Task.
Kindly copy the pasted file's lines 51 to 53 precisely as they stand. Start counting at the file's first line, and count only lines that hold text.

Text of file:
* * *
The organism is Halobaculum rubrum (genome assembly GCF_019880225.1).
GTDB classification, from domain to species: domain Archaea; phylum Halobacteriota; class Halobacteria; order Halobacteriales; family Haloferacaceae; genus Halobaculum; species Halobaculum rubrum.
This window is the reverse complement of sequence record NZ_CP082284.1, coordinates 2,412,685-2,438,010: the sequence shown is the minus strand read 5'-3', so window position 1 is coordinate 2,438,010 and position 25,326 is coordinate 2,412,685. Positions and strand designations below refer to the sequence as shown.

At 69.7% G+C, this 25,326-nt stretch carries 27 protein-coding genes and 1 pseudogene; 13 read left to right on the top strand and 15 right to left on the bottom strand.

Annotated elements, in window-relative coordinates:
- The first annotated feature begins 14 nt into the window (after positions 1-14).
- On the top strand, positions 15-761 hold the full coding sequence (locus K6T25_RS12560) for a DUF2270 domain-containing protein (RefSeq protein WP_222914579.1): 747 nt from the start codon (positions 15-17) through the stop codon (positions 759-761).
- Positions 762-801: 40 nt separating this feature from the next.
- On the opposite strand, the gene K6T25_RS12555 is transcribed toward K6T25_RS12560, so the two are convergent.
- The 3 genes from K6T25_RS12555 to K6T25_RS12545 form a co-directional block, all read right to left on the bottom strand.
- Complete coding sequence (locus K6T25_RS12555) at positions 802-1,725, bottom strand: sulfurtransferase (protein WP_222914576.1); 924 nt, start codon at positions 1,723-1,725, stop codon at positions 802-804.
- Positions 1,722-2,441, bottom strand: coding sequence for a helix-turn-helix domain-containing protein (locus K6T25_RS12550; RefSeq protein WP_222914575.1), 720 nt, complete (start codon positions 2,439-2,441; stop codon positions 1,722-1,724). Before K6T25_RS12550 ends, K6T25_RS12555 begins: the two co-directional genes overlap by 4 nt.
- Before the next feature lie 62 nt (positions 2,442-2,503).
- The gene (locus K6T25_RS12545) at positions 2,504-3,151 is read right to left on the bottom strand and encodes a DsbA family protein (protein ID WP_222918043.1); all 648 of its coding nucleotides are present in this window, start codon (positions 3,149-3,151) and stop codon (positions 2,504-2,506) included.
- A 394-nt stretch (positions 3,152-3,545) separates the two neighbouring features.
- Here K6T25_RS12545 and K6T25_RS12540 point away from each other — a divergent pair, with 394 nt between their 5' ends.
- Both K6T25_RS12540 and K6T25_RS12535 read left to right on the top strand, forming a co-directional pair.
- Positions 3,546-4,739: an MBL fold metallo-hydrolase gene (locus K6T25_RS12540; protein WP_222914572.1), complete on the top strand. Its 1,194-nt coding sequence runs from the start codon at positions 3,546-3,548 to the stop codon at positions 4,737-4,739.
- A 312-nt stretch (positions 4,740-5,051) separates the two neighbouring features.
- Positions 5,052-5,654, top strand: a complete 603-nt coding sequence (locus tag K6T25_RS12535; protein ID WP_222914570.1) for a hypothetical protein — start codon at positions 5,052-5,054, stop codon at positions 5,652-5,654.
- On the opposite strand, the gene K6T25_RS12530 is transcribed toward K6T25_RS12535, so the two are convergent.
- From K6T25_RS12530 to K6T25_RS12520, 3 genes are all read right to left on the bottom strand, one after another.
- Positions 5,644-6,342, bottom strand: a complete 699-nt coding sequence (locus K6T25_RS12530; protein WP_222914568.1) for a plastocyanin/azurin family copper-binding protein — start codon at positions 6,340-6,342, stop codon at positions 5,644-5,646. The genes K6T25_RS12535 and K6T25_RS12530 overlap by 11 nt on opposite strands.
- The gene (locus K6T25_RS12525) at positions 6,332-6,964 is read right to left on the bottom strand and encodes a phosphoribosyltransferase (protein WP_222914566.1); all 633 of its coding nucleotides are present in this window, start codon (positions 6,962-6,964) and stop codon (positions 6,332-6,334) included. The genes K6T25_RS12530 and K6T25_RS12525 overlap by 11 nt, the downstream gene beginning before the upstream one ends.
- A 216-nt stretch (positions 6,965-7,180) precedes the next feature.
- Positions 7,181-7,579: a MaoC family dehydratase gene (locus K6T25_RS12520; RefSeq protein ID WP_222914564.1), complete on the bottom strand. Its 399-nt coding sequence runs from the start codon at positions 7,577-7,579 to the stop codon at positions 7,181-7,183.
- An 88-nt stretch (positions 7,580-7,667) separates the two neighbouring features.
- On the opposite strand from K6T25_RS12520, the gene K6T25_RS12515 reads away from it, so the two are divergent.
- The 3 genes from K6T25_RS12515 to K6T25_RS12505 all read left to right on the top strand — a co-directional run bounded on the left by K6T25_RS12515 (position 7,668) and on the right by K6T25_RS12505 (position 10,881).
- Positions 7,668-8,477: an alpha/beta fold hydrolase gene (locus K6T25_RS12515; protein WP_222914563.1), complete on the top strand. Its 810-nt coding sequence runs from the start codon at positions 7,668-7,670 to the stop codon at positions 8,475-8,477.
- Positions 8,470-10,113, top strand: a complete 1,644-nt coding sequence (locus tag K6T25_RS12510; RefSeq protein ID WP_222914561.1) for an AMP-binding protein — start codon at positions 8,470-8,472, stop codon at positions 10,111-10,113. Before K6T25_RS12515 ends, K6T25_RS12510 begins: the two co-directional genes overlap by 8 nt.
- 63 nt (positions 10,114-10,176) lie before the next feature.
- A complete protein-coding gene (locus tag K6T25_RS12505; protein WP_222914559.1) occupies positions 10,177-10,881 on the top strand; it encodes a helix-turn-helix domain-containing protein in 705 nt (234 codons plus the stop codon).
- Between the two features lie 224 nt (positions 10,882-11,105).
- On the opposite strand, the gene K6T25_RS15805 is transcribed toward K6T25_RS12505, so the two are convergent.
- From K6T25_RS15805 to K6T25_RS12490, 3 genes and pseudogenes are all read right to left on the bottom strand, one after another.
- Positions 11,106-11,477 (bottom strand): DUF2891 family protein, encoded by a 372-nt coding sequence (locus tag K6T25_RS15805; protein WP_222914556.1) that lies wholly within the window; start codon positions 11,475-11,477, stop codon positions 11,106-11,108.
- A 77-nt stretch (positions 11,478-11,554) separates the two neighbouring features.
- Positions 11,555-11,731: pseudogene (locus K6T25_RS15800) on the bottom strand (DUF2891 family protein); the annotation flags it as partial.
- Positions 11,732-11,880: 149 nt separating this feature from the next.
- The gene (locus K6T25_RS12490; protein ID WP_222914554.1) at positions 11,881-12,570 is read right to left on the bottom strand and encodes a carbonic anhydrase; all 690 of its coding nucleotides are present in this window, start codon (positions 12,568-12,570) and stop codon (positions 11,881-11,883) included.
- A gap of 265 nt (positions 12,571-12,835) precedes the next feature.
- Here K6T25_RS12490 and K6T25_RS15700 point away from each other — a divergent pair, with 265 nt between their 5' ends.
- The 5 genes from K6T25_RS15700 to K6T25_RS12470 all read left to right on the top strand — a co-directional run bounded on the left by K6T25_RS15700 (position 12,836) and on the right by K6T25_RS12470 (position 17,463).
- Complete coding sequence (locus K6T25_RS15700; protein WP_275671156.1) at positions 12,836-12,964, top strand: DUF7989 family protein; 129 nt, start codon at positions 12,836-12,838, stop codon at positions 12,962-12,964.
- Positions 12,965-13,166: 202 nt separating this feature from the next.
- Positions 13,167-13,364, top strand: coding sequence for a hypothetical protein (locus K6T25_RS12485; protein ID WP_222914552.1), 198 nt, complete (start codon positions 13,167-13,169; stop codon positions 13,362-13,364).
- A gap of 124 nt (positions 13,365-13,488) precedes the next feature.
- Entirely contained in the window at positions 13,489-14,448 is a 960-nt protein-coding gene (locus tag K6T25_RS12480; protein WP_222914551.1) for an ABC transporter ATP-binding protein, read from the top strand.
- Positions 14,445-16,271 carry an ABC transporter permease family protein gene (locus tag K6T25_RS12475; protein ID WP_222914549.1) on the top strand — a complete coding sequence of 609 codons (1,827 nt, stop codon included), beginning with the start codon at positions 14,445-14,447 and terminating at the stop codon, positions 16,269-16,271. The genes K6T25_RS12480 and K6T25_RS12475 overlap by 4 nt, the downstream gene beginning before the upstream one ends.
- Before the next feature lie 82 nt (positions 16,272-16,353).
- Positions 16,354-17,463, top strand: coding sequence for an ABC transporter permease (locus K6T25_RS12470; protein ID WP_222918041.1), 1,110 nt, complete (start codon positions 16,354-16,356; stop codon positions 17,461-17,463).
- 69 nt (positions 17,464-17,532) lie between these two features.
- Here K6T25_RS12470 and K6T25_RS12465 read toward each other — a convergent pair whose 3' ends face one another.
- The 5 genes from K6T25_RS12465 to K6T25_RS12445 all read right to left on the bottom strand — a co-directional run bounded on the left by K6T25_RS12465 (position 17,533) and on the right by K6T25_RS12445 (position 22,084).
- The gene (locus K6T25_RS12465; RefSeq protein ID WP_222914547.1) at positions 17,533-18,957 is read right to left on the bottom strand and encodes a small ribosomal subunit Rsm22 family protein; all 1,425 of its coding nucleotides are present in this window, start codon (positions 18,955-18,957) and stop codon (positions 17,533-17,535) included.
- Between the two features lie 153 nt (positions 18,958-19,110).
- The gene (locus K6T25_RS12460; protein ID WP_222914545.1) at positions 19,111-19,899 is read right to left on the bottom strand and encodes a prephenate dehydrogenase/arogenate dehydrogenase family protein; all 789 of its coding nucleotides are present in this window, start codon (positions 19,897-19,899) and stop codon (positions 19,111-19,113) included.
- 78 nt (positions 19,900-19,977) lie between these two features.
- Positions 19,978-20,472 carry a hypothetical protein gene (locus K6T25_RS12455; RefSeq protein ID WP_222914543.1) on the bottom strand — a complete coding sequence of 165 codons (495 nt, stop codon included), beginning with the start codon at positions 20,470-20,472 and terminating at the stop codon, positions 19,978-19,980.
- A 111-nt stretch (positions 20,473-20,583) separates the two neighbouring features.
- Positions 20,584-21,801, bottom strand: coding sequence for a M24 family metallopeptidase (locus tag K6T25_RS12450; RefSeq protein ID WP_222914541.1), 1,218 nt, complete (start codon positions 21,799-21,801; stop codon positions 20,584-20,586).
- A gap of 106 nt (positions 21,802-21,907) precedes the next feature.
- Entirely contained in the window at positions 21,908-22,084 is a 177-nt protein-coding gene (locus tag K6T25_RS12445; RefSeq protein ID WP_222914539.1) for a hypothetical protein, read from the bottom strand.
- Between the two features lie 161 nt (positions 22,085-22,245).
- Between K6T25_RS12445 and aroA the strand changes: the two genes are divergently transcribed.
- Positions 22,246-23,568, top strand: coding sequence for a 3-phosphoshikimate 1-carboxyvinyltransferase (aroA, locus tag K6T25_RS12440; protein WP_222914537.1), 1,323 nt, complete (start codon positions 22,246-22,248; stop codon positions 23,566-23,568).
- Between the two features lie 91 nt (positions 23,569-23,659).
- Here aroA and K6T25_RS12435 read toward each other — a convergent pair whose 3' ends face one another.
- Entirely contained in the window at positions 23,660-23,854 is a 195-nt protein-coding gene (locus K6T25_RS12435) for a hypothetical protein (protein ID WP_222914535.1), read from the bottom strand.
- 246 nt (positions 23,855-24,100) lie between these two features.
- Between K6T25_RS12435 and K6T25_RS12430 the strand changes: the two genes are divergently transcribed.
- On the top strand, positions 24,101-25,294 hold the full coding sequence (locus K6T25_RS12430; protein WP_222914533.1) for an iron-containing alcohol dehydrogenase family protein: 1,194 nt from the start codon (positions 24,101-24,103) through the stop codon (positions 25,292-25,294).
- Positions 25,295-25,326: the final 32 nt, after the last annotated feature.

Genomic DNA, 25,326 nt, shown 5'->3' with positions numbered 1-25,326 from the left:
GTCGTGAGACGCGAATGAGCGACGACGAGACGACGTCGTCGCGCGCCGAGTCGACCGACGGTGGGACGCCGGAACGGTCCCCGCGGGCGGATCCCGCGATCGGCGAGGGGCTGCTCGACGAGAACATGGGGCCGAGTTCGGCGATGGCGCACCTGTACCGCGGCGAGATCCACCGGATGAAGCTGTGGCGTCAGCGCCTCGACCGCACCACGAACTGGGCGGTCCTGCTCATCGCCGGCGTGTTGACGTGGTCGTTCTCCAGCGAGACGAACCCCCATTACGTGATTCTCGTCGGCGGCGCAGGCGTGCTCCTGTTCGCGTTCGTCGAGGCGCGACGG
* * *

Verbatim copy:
- Before the next feature lie 82 nt (positions 16,272-16,353).
- Positions 16,354-17,463, top strand: coding sequence for an ABC transporter permease (locus K6T25_RS12470; protein ID WP_222918041.1), 1,110 nt, complete (start codon positions 16,354-16,356; stop codon positions 17,461-17,463).
- 69 nt (positions 17,464-17,532) lie between these two features.